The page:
There was nothing in the room the next minute but the sunshine and a sense that I must stay
The Turn of the Screw
By Henry James
A very young woman’s first job: governess for two weirdly beautiful, strangely distant, oddly silent children, Miles and Flora, at a forlorn estate…An estate haunted by a beckoning evil.
Half-seen figures who glare from dark towers and dusty windows- silent, foul phantoms who, day by day, night by night, come closer, ever closer. With growing horror, the helpless governess realizes the fiendish creatures want the children, seeking to corrupt their bodies, possess their minds, own their souls…
But worse-much worse- the governess discovers that Miles and Flora have no terror of the lurking evil. For they want the walking dead as badly as the dead want them.
I had this novella recommended to me by a few people, and I didn’t hate my last outing with Henry James (Daisy Miller) so hey, why not?
The Turn of the Screw begins in that strange 19th-century manner of a narrator telling a story about another person telling a story. (See also: Frankenstein, Heart of Darkness) In this case, a man talks about another man who tells a story based on notes written by a woman about a ghost encounter she had. Sounds confusing? It is. And I would love if someone with, say, a degree in 19th-century literature could enlighten me on why this narrative style even exists.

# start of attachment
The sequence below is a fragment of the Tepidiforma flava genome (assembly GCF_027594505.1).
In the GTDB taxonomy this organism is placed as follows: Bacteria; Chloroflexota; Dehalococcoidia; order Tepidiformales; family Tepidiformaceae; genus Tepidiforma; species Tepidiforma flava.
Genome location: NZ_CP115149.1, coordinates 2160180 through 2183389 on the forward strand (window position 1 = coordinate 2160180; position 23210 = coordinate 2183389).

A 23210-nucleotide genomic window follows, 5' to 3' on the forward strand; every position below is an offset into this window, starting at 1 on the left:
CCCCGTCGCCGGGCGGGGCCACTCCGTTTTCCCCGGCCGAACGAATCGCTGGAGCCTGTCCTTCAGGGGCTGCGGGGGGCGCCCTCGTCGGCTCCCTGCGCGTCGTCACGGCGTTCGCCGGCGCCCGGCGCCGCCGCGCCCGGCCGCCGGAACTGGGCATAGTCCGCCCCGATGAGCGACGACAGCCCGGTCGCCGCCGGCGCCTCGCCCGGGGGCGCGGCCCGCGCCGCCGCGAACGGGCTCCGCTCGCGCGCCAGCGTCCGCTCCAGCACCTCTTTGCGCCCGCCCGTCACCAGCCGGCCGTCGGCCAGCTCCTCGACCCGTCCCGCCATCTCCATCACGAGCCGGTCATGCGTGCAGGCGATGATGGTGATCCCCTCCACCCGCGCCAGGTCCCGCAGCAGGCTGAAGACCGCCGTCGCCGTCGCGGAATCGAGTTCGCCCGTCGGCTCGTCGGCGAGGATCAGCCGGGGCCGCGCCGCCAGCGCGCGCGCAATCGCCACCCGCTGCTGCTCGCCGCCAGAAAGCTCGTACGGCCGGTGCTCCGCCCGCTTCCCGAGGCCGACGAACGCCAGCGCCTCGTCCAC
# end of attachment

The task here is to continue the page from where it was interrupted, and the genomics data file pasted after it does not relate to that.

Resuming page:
Anyway, once the story kicks off we fall into a world seen through the eyes of a governess- an estate in the country, two young orphans, a mystery expulsion from school, and scandalous tales of former employees who are now dead. The governess herself is a stellar example of an unreliable narrator. As the plot progresses and the mysteries unfold it is difficult to tell what is real and what is her own paranoia. After all, she does admit to not sleeping for days.
The ambiguity is what really made the story. The ghost plot is creepy, but the frantic mindset of this young woman is the truly chilling aspect. Her possible delusions, combined with creepy kids and some unspoken accusations regarding former employees creates a really unsettling environment.
Unsettling, yes. That’s a good world for this story. It’s not really jump-from-your-seat scary, but the governess’s thoughts and actions towards her potentially haunted environment just don’t sit well. Her distress is apparent on the page, even though the prose around it can get rather wordy. At any rate, on to of all that James leaves so much open to interpretation that you’ll be wondering for days afterward.
Should You Read This?
The Turn of the Screw is considered a “classic ghost story,” so if you want to round out your reading resume, give it a whirl. It’s short! And out of copyright!
However, are you are looking for a terrifying ghost story? I wouldn’t describe it as one. It’s creepy in the way that most stories about children in mostly abandoned houses are, but the frights come from the psychology of the narrator rather from the supernatural. It’ll make you feel weird, but not afraid to sleep with the lights off.
Summary from Goodreads